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- Problems of Conduct - 20/68 -


asceticism has its evil side.

(1) An overemphasis upon self-denial sacrifices unnecessarily the sweetness and richness of life, stunts it, distorts it, robs it of its natural fruition. The denial of any satisfaction is cruel except as it is necessary. Purity, carried to a needless extreme, became celibacy; the virtue of frugality became the vice of a starvation diet, producing the emaciated and weakened saints; the unworldliness which can be in the world but not of it was transformed into the morbidly lonely and futile isolation of the hermits. These are abnormal and undesirable perversions of human nature.

(2) A reaction from needless repression is almost inevitable. The attempt radically to alter and repress human nature is nearly always disastrous. Most of the ascetics had to pass their days in constant struggles against their temptations, and many of them recurrently lapsed into wild orgies of sin, the result of pent-up impulses denied their natural channels. Morality should be rather directive than repressive, using all of our energies for wise and noble ends, and overcoming evil with good. A merely negative morality implies the continual dwelling of attention upon sin and the continual rebellion of desire. It keeps the soul in a state of unstable equilibrium, and defeats its own ends.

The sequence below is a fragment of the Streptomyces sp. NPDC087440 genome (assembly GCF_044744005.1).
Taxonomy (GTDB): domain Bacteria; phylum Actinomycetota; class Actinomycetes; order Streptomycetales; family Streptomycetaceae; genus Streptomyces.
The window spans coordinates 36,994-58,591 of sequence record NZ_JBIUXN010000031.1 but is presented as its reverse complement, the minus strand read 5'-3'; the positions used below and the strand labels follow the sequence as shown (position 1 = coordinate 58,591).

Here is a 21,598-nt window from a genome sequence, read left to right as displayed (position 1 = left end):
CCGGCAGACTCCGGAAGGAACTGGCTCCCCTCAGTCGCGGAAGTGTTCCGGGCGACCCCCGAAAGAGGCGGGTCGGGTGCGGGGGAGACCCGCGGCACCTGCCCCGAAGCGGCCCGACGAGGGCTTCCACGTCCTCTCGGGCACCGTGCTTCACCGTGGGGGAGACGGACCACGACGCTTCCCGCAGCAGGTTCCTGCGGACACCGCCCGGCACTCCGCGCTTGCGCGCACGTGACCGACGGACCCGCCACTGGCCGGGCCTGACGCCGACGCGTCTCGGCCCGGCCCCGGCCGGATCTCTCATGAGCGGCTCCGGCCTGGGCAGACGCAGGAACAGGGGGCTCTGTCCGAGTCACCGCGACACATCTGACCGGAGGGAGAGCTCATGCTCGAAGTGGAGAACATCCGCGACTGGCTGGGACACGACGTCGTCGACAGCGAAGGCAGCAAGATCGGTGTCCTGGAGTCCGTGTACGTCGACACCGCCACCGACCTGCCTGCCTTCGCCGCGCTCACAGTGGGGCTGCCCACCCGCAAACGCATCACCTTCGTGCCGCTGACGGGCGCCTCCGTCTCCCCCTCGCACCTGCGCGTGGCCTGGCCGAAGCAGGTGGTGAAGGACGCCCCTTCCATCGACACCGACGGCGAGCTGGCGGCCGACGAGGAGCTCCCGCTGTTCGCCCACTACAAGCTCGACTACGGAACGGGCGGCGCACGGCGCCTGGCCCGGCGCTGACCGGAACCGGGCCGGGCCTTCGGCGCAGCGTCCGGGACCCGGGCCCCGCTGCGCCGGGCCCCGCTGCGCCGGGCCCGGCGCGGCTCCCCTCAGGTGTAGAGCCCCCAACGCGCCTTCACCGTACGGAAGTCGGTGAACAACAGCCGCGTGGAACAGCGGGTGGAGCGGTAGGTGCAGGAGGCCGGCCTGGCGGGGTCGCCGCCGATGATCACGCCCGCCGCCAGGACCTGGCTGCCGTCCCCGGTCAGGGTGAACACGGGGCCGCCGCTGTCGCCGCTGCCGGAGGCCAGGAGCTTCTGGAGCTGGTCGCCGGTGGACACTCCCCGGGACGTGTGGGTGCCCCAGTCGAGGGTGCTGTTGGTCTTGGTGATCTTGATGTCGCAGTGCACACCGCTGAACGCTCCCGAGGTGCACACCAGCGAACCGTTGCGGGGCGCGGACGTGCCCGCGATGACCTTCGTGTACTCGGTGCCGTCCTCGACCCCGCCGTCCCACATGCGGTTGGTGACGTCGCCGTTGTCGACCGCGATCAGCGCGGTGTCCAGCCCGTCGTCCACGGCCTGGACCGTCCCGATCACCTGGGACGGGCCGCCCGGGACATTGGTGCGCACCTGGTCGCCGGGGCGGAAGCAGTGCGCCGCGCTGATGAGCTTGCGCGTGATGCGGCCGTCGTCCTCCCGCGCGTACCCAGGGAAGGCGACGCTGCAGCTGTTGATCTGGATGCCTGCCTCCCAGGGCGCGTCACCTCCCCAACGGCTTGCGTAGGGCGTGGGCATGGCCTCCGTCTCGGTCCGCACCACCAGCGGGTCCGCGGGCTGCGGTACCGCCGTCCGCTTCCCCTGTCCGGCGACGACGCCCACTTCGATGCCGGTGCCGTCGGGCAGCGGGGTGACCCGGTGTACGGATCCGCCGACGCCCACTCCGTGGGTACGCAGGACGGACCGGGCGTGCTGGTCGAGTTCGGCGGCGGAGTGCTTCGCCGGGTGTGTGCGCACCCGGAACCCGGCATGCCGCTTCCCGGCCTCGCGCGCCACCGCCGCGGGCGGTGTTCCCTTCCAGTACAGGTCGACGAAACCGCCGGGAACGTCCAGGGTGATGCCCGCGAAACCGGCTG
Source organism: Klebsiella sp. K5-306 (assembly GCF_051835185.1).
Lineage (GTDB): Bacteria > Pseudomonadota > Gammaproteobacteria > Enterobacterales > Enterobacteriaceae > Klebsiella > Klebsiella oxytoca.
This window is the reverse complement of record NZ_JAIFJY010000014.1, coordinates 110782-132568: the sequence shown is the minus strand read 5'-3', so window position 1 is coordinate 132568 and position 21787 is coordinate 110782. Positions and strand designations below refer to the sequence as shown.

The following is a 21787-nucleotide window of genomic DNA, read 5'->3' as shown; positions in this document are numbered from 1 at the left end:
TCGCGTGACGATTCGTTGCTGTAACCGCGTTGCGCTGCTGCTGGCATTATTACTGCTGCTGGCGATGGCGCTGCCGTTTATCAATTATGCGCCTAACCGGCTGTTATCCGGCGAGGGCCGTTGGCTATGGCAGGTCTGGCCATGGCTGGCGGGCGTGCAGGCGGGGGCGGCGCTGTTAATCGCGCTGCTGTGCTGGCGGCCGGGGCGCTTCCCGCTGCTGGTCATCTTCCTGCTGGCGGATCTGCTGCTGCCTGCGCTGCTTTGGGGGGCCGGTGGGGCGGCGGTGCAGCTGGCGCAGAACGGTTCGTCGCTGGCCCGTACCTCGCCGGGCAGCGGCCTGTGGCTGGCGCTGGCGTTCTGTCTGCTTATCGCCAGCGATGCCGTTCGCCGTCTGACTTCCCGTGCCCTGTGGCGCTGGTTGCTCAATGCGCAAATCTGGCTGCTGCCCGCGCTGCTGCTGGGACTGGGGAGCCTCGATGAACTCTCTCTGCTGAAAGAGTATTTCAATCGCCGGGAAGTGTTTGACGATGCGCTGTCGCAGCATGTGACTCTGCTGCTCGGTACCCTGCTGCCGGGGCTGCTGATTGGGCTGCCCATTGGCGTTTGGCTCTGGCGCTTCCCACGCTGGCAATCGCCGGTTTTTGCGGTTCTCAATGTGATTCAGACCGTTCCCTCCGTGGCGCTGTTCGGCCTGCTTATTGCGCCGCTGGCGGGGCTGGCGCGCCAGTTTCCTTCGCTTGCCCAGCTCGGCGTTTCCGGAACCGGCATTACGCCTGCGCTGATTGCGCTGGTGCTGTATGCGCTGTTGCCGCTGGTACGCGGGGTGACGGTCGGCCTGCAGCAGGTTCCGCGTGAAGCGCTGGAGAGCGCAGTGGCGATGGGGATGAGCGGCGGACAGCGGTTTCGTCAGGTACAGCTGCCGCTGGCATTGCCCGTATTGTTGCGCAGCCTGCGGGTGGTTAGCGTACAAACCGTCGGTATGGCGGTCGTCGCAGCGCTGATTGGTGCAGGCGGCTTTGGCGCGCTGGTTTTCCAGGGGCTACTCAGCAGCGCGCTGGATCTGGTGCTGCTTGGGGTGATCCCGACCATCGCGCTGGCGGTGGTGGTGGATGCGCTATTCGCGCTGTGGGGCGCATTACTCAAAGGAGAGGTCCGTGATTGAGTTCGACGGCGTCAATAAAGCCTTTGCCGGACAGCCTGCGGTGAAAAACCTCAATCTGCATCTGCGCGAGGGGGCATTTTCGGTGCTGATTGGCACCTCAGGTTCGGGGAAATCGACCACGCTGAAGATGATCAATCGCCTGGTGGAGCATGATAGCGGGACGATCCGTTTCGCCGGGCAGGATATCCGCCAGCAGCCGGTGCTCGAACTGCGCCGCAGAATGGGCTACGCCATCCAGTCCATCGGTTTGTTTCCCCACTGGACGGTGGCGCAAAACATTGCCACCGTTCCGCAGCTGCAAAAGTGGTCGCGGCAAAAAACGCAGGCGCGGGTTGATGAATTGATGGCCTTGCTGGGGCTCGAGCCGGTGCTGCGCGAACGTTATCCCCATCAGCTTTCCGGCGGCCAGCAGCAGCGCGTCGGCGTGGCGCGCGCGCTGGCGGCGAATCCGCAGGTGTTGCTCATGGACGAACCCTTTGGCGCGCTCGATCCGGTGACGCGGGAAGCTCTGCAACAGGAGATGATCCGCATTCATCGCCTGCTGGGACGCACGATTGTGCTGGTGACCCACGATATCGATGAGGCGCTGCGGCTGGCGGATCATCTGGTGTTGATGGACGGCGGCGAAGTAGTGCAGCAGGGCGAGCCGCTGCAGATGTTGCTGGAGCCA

R. B. Perry, Moral Economy, chap, II, secs, II, III; chap, III, secs, II, III, IV. F. Paulsen, System of Ethics, book III, chap. II. S. E. Mezes, Ethics, chap, X, XI, Dewey and Tufts, Ethics, chap, XVIII, secs. 1, 2, 4; chap, XIX, sees. 1, 2, 4. Matthew Arnold, Culture and Anarchy, chap. IV. H. C. King, Rational Living, pp. 93-102. W. dew. Hyde, The Five Great Philosophies of Life, chaps, I-IV. H. Bashdall, Theory of Good and Evil, book II, chap. III.

CHAPTER XI

THE SOLUTION OP SOCIAL PROBLEMS

DUTY, like charity, begins at home; and we need to take the motes out of our own eyes before we can see clearly how to help our fellows. To keep physically well, pure, and prudent, following worthy purposes and smothering unruly desires, is our first business; and there would be much less to do for one another if every one did his duty by himself.